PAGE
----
Daily Maxwell JULY 14
We live in a society with destination disease. Too many people want to do enough to “arrive,” and then they want to retire. My friend Kevin Myers says it this way: “Everyone is looking for a quick fix, but what they really need is fitness. People who look for fixes stop doing what’s right when pressure is relieved. People who pursue fitness do what they should no matter what the circumstances are.”
People who are constantly improving themselves make three processes an ongoing cycle in their lives:
1. Preparation: Self-improving team players think about how they can improve today—not some far-off time in the future. When they get up in the morning, they ask themselves, What are my potential learning moments today? Then they try to seize those moments. At the end of the day, they ask themselves, What have I learned today that I need to learn more about tomorrow?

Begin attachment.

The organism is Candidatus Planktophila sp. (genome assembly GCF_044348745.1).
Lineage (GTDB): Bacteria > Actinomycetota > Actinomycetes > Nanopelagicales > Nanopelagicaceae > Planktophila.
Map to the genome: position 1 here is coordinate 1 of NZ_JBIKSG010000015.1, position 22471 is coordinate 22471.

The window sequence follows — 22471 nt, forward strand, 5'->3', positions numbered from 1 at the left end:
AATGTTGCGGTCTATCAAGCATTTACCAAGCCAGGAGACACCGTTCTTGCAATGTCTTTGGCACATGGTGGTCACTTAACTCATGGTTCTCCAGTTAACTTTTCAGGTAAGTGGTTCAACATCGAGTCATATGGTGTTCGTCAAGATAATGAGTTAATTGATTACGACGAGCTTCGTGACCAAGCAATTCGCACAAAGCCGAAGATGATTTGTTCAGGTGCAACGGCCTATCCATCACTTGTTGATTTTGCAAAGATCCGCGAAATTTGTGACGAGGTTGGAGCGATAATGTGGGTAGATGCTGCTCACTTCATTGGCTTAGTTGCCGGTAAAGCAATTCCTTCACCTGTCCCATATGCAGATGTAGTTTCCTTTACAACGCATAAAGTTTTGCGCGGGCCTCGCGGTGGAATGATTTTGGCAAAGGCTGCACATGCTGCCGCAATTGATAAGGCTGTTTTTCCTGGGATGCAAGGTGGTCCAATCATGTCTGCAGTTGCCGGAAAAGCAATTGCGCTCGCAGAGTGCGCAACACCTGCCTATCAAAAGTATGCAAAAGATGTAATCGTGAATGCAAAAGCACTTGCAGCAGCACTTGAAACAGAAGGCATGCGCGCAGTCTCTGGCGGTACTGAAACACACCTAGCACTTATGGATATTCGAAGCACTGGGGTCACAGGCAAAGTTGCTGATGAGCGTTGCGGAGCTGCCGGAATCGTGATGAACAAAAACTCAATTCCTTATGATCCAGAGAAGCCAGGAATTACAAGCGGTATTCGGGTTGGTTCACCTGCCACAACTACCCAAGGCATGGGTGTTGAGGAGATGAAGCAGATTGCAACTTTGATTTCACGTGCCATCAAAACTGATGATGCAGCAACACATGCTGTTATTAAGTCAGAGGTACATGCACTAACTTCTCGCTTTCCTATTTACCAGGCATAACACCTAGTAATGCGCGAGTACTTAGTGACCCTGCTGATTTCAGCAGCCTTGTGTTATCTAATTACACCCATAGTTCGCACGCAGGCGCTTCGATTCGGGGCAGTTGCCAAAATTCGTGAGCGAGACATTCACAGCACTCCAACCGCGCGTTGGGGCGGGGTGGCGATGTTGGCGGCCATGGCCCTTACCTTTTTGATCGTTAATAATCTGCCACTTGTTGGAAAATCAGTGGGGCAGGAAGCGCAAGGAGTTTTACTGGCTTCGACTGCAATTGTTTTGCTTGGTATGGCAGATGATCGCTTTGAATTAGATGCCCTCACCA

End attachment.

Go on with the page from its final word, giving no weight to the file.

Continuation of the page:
2. Contemplation: I recently came across the following statement: “If you study the lives of the truly great individuals who have influenced the world, you will find that in virtually every case, they spent considerable amounts of time alone—contemplating, meditating, listening.” Time alone is essential to self-improvement.
3. Application: Applying what you’ve learned is sometimes difficult because it requires change. Most people change only when one of three things happens: they hurt enough that they have to, they learn enough that they want to, or they receive enough that they are able to. Your goal is to keep learning so that you want to change for the better every day.
—The 17 Essential Qualities of a Team Player
LEARN SOMETHING NEW TODAY, REFLECT ON WHAT YOU HAVE LEARNED, AND APPLY IT AS SOON AS POSSIBLE
The things you have learned and received and heard and seen in me, practice these things, and the God of peace will be with you.
I truly believe that everything that we do and everyone that we meet is put in our path for a purpose. There are no accidents; we’re all teachers – if we’re willing to pay attention to the lessons we learn, trust our positive instincts and not be afraid to take risks or wait for some miracle to come knocking at our door.